At some point or another, most of us have played travel agent to a dandelion. Blowing on their tufted tops is a childhood rite of passage for many, and a simple puff of air is all it takes to send the seeds of these wayfaring weeds wafting into the breeze.
But even when our lungs are the source of the initial gust, we humans can’t take all the credit for dandelion fight. Thanks to evolution’s incessant tinkering, these seeds have become some of nature’s deftest dispersers, tumbling inches, feet, sometimes miles from their original source. Now, two recent studies reveal the physics behind their fanciful flight.
In the wake of their golden days of flowering, the tops of dandelion plants mature into dozens of flight-ready seeds, each tethered to its own personal parachute. But what crowns these seeds aren’t the billowing cloth contraptions we’re used to. Rather, they’re tufts of haphazard fluff, each made up of about 100 individual bristles that fan out into a sparse, delicate plume called a pappus.
To suss out how these strange little structures keep seeds aloft, a team of University of Edinburgh engineers led by Cathal Cummins went into the weeds. Using a tiny, vertical wind tunnel that suspended seeds at a fixed height, simulating flight, the researchers were able to observe how air interacted with the pappus’ filaments.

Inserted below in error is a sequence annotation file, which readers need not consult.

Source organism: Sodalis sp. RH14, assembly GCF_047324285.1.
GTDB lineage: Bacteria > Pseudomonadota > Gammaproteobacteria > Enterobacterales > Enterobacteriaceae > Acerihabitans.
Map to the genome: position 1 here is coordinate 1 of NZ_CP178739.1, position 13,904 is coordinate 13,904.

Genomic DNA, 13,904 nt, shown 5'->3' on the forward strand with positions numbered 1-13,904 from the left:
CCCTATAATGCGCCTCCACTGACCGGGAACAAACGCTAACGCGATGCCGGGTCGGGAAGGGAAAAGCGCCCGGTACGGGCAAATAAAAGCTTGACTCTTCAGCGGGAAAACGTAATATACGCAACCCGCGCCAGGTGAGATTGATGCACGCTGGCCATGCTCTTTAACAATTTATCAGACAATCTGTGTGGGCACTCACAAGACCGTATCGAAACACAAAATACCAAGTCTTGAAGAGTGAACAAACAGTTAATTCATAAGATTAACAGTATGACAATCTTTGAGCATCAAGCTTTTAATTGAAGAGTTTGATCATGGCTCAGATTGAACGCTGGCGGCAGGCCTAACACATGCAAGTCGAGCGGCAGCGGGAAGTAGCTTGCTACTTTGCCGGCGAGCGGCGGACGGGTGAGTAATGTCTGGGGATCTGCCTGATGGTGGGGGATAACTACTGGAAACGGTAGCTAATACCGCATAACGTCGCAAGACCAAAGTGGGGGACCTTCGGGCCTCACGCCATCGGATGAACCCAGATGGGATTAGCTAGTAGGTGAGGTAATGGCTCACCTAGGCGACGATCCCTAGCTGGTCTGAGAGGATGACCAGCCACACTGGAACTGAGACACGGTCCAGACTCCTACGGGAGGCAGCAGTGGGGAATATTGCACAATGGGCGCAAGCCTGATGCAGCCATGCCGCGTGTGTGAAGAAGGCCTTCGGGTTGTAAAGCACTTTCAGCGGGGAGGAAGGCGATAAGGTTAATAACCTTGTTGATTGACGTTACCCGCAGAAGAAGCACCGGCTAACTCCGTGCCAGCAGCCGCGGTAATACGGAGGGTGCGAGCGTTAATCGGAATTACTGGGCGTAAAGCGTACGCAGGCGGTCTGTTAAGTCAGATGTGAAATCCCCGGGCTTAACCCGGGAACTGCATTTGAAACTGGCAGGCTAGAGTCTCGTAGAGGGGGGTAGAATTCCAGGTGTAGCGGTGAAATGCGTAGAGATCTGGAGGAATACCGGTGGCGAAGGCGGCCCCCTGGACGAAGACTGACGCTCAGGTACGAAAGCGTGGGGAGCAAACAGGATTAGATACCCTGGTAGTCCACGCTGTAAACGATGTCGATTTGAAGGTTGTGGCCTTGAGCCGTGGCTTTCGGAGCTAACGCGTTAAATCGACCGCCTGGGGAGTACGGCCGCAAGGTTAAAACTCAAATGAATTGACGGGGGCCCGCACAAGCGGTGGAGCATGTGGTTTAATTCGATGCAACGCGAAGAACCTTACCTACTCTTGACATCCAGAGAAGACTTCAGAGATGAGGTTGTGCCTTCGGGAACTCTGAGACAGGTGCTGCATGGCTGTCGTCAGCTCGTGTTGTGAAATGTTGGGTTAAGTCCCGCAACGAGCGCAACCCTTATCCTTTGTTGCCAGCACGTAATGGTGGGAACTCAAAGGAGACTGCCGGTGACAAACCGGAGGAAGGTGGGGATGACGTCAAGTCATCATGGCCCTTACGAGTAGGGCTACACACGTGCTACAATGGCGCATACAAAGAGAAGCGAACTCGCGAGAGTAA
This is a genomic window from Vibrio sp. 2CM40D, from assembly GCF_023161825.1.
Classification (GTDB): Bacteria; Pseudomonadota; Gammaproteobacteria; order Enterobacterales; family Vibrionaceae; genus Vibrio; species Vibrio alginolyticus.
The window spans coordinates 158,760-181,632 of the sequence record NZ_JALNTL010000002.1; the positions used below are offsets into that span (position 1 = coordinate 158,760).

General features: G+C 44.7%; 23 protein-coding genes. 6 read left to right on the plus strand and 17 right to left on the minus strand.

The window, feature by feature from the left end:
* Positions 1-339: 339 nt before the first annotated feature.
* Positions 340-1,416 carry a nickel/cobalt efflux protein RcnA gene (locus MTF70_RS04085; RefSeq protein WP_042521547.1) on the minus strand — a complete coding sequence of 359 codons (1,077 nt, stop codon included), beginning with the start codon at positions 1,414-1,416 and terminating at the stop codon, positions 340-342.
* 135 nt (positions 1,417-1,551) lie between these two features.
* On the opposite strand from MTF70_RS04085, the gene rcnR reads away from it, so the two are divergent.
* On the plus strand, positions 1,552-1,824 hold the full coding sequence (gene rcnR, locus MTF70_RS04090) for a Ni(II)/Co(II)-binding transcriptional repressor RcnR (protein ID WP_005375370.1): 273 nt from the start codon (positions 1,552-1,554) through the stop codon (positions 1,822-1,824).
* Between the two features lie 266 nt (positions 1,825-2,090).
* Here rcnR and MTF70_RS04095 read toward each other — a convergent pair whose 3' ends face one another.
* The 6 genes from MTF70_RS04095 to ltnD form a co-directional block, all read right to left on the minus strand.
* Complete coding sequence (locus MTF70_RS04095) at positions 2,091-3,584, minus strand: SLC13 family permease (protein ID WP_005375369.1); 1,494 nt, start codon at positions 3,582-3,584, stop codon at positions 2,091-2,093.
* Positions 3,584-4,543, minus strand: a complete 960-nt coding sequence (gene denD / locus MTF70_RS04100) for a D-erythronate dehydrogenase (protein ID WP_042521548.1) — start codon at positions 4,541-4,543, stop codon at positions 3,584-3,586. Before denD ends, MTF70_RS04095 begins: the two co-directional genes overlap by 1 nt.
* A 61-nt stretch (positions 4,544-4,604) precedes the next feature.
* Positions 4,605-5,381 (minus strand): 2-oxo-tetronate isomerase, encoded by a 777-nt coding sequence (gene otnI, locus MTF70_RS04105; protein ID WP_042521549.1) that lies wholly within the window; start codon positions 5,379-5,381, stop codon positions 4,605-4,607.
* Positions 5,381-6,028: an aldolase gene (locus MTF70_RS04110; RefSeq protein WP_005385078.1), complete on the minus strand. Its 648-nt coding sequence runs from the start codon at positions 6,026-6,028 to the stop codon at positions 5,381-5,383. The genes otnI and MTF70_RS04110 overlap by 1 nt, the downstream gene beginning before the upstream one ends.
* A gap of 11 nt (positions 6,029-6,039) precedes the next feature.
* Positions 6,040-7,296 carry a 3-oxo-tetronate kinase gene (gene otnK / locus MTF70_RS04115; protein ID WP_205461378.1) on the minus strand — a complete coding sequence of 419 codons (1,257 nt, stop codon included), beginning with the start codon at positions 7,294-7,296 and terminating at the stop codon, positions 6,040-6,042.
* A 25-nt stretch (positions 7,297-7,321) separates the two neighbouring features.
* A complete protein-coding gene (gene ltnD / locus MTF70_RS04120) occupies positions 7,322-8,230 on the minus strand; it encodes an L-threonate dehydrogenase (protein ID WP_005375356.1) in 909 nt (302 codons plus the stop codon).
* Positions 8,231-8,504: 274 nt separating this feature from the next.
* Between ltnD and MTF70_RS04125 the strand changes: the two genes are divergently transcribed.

The trick behind the seeds’ airborne acrobatics, it turned out, was less about the bristles themselves than the gaps between them. High-speed cameras showed that, after air flowed up and around the pappus, it was quickly rerouted into the center of a swirling, elongated whirlpool called a vortex ring that pushed the air back down toward the top of the pappus, where it ascended once more. This fast-moving funnel was so good at recycling air that it generated an ever-present pocket of low pressure just above the seed, sucking it upward into an easy, breezy cruise—and delaying its inevitable descent.
Dandelions are by no means the first organisms (or even the first plants) that have been shown to DIY their own vortex rings to achieve liftoff. But as Cummins and his colleagues reported last October in the journal Nature, their pappuses have an especially aerodynamic structure, with bristles so thin that they take up just 10 percent of the total space in the seed’s frizzy updo. This gives the pappus a lot of porosity—a measure of its relative “emptiness,” explains study author Madeleine Seale, who specializes in plant biomechanics.
And dandelion seeds, it would seem, have a knack for turning nothing into a whole lotta something. Compared to a solid, parachute-shaped structure of about the same size, the pappus is actually four times as efficient at creating drag, the force that counteracts gravity to keep the seed airborne, the researchers found.
There was a second effect, too: By generating super-efficient drag, the pappus’ porosity also has the perk of keeping the seed’s flight stable.
When upward-bound air travels up and around a falling object, it can create a sort of wobble—a bit like a flag flapping in a gust of wind, just on a much smaller scale. But because the pappus is porous, some air flows through it instead, streaming between the bristles of the seed’s thin toupee. The more porous the parachute, the smoother its flight.